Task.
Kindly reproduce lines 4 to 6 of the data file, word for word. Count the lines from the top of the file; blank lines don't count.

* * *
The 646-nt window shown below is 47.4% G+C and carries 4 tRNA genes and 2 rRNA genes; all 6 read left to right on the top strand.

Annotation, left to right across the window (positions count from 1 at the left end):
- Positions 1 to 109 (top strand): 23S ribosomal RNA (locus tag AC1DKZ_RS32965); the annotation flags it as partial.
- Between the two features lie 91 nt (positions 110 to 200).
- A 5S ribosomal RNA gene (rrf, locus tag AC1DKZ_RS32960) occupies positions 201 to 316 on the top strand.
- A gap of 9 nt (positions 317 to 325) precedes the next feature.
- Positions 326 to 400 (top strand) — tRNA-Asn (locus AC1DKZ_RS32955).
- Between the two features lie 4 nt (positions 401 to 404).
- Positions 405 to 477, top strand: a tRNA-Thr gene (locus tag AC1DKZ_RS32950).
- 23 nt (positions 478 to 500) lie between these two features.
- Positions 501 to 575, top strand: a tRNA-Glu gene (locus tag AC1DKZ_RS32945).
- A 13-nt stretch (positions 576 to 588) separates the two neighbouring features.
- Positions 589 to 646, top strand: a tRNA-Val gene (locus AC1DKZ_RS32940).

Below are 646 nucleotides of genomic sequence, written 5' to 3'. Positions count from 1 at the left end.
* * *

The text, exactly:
- Between the two features lie 91 nt (positions 110 to 200).
- A 5S ribosomal RNA gene (rrf, locus tag AC1DKZ_RS32960) occupies positions 201 to 316 on the top strand.
- A gap of 9 nt (positions 317 to 325) precedes the next feature.